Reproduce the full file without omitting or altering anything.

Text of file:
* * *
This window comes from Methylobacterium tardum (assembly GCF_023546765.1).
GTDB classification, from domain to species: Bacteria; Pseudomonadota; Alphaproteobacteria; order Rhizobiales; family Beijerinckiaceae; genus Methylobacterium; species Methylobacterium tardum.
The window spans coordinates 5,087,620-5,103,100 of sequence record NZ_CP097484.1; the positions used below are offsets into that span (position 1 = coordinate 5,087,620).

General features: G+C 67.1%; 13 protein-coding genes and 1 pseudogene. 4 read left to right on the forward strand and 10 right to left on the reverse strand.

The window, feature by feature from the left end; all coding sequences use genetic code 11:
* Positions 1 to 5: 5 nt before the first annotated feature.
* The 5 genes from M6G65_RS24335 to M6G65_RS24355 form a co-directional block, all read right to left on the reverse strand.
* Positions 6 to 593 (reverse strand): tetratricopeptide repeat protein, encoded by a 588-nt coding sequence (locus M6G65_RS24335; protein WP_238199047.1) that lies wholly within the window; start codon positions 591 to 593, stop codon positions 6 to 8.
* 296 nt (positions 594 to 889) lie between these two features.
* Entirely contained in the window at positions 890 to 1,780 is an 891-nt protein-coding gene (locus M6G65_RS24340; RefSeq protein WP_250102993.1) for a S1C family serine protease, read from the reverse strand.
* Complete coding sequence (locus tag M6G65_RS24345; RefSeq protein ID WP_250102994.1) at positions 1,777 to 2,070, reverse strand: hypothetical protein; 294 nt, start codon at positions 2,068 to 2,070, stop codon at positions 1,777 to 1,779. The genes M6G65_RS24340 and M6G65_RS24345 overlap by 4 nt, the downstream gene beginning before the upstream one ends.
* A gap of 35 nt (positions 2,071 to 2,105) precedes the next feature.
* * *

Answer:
This window comes from Methylobacterium tardum (assembly GCF_023546765.1).
GTDB classification, from domain to species: Bacteria; Pseudomonadota; Alphaproteobacteria; order Rhizobiales; family Beijerinckiaceae; genus Methylobacterium; species Methylobacterium tardum.
The window spans coordinates 5,087,620-5,103,100 of sequence record NZ_CP097484.1; the positions used below are offsets into that span (position 1 = coordinate 5,087,620).

General features: G+C 67.1%; 13 protein-coding genes and 1 pseudogene. 4 read left to right on the forward strand and 10 right to left on the reverse strand.

The window, feature by feature from the left end; all coding sequences use genetic code 11:
* Positions 1 to 5: 5 nt before the first annotated feature.
* The 5 genes from M6G65_RS24335 to M6G65_RS24355 form a co-directional block, all read right to left on the reverse strand.
* Positions 6 to 593 (reverse strand): tetratricopeptide repeat protein, encoded by a 588-nt coding sequence (locus M6G65_RS24335; protein WP_238199047.1) that lies wholly within the window; start codon positions 591 to 593, stop codon positions 6 to 8.
* 296 nt (positions 594 to 889) lie between these two features.
* Entirely contained in the window at positions 890 to 1,780 is an 891-nt protein-coding gene (locus M6G65_RS24340; RefSeq protein WP_250102993.1) for a S1C family serine protease, read from the reverse strand.
* Complete coding sequence (locus tag M6G65_RS24345; RefSeq protein ID WP_250102994.1) at positions 1,777 to 2,070, reverse strand: hypothetical protein; 294 nt, start codon at positions 2,068 to 2,070, stop codon at positions 1,777 to 1,779. The genes M6G65_RS24340 and M6G65_RS24345 overlap by 4 nt, the downstream gene beginning before the upstream one ends.
* A gap of 35 nt (positions 2,071 to 2,105) precedes the next feature.